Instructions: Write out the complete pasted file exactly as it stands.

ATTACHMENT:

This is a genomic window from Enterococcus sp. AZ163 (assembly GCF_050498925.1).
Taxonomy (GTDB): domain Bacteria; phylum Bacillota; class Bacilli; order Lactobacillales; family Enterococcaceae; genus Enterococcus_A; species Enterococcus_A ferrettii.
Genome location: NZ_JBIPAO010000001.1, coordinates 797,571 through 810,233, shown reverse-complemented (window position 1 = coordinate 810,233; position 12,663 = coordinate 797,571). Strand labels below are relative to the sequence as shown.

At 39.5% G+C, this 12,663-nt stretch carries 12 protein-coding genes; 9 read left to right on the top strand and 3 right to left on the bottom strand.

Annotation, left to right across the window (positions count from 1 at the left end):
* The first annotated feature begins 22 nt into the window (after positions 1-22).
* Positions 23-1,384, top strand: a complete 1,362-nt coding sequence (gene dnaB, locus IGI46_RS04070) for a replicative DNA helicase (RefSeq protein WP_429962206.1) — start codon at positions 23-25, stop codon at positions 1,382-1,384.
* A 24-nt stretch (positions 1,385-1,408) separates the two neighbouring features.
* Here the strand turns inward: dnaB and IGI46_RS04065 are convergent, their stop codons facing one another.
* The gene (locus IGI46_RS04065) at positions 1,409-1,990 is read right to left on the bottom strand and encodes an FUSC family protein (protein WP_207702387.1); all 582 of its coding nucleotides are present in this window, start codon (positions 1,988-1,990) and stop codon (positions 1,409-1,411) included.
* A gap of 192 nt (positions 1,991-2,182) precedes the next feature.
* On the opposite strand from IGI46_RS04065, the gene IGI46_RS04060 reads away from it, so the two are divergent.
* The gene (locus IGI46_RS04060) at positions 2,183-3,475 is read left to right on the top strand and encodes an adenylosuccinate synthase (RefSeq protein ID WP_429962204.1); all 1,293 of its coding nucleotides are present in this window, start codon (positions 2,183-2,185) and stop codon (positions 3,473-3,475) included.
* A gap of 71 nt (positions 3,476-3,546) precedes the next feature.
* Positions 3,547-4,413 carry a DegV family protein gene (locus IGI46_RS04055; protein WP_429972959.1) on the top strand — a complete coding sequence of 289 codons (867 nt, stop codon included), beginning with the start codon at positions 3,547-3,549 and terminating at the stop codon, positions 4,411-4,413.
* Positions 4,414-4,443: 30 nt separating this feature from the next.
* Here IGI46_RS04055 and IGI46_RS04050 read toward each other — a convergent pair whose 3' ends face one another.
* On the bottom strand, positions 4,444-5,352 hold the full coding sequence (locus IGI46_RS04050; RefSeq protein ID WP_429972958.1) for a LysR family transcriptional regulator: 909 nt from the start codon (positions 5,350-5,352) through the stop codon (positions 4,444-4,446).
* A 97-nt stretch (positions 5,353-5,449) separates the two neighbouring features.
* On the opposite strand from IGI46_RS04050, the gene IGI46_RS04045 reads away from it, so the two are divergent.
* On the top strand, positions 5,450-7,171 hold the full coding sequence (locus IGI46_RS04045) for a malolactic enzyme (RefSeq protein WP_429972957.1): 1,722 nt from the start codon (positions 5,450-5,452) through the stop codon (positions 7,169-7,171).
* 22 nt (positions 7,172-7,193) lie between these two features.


This is a genomic window from Enterococcus sp. AZ163 (assembly GCF_050498925.1).
Taxonomy (GTDB): domain Bacteria; phylum Bacillota; class Bacilli; order Lactobacillales; family Enterococcaceae; genus Enterococcus_A; species Enterococcus_A ferrettii.
Genome location: NZ_JBIPAO010000001.1, coordinates 797,571 through 810,233, shown reverse-complemented (window position 1 = coordinate 810,233; position 12,663 = coordinate 797,571). Strand labels below are relative to the sequence as shown.

At 39.5% G+C, this 12,663-nt stretch carries 12 protein-coding genes; 9 read left to right on the top strand and 3 right to left on the bottom strand.

Annotation, left to right across the window (positions count from 1 at the left end):
* The first annotated feature begins 22 nt into the window (after positions 1-22).
* Positions 23-1,384, top strand: a complete 1,362-nt coding sequence (gene dnaB, locus IGI46_RS04070) for a replicative DNA helicase (RefSeq protein WP_429962206.1) — start codon at positions 23-25, stop codon at positions 1,382-1,384.
* A 24-nt stretch (positions 1,385-1,408) separates the two neighbouring features.
* Here the strand turns inward: dnaB and IGI46_RS04065 are convergent, their stop codons facing one another.
* The gene (locus IGI46_RS04065) at positions 1,409-1,990 is read right to left on the bottom strand and encodes an FUSC family protein (protein WP_207702387.1); all 582 of its coding nucleotides are present in this window, start codon (positions 1,988-1,990) and stop codon (positions 1,409-1,411) included.
* A gap of 192 nt (positions 1,991-2,182) precedes the next feature.
* On the opposite strand from IGI46_RS04065, the gene IGI46_RS04060 reads away from it, so the two are divergent.
* The gene (locus IGI46_RS04060) at positions 2,183-3,475 is read left to right on the top strand and encodes an adenylosuccinate synthase (RefSeq protein ID WP_429962204.1); all 1,293 of its coding nucleotides are present in this window, start codon (positions 2,183-2,185) and stop codon (positions 3,473-3,475) included.
* A gap of 71 nt (positions 3,476-3,546) precedes the next feature.
* Positions 3,547-4,413 carry a DegV family protein gene (locus IGI46_RS04055; protein WP_429972959.1) on the top strand — a complete coding sequence of 289 codons (867 nt, stop codon included), beginning with the start codon at positions 3,547-3,549 and terminating at the stop codon, positions 4,411-4,413.
* Positions 4,414-4,443: 30 nt separating this feature from the next.
* Here IGI46_RS04055 and IGI46_RS04050 read toward each other — a convergent pair whose 3' ends face one another.
* On the bottom strand, positions 4,444-5,352 hold the full coding sequence (locus IGI46_RS04050; RefSeq protein ID WP_429972958.1) for a LysR family transcriptional regulator: 909 nt from the start codon (positions 5,350-5,352) through the stop codon (positions 4,444-4,446).
* A 97-nt stretch (positions 5,353-5,449) separates the two neighbouring features.
* On the opposite strand from IGI46_RS04050, the gene IGI46_RS04045 reads away from it, so the two are divergent.
* On the top strand, positions 5,450-7,171 hold the full coding sequence (locus IGI46_RS04045) for a malolactic enzyme (RefSeq protein WP_429972957.1): 1,722 nt from the start codon (positions 5,450-5,452) through the stop codon (positions 7,169-7,171).
* 22 nt (positions 7,172-7,193) lie between these two features.